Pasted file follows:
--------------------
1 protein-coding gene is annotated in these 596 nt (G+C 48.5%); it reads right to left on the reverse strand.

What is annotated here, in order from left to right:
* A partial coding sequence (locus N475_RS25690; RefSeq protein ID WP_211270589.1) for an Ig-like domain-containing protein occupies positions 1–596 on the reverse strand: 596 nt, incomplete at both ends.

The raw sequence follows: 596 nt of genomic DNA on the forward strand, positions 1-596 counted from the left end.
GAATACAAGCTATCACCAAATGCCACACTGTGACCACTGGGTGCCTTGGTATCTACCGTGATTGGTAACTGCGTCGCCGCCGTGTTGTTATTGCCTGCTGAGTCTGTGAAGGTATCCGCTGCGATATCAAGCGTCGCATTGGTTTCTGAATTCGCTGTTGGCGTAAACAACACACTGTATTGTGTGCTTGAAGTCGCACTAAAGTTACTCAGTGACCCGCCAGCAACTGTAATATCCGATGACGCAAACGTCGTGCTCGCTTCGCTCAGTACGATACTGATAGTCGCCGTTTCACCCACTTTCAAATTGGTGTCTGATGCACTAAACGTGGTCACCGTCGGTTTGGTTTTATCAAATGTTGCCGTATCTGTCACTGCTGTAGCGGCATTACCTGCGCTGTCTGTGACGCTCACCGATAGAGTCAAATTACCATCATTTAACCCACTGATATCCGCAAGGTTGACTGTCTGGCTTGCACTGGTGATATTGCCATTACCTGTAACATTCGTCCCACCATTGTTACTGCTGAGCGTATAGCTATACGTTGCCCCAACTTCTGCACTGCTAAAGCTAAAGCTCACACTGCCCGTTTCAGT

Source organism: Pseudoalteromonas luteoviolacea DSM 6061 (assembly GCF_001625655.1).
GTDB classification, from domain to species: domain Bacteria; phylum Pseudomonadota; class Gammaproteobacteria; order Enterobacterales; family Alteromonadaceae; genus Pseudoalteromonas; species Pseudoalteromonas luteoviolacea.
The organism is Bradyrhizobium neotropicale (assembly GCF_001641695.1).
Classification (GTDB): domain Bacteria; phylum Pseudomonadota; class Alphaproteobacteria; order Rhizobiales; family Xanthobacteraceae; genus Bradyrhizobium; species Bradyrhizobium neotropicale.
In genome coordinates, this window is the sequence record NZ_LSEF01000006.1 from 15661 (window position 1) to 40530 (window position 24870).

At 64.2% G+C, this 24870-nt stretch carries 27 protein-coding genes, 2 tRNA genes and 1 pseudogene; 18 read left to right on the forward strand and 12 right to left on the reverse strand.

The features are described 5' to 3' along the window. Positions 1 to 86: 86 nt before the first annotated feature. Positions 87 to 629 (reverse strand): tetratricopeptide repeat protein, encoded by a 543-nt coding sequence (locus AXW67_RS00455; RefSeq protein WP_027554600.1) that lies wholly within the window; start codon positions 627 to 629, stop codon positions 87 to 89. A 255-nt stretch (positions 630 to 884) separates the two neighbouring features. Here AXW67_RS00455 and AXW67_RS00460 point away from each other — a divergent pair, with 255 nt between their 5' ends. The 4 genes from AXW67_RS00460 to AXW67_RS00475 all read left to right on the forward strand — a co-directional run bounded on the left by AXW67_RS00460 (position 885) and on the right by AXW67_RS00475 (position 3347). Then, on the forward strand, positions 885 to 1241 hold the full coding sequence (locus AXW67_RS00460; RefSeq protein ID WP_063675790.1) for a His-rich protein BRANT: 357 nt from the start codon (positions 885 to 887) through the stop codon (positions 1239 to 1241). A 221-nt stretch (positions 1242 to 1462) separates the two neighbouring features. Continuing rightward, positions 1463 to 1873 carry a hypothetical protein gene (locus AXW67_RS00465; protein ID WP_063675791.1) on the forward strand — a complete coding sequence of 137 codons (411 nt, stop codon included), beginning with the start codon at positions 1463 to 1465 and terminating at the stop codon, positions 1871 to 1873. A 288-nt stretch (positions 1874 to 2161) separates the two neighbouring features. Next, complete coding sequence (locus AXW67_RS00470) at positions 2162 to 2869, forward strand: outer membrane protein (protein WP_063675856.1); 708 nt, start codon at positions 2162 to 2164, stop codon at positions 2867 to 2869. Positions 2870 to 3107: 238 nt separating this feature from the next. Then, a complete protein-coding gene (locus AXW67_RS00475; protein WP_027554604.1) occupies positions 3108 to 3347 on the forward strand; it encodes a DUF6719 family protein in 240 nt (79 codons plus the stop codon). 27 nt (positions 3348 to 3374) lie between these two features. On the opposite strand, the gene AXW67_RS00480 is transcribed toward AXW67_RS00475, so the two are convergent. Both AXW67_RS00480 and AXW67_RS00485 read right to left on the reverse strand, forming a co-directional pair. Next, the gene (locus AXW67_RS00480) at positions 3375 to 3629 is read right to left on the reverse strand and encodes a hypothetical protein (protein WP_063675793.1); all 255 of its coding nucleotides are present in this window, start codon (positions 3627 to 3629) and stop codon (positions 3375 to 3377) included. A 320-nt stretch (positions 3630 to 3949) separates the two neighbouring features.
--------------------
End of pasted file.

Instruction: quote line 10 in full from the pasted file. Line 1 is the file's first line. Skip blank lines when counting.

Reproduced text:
In genome coordinates, this window is the sequence record NZ_LSEF01000006.1 from 15661 (window position 1) to 40530 (window position 24870).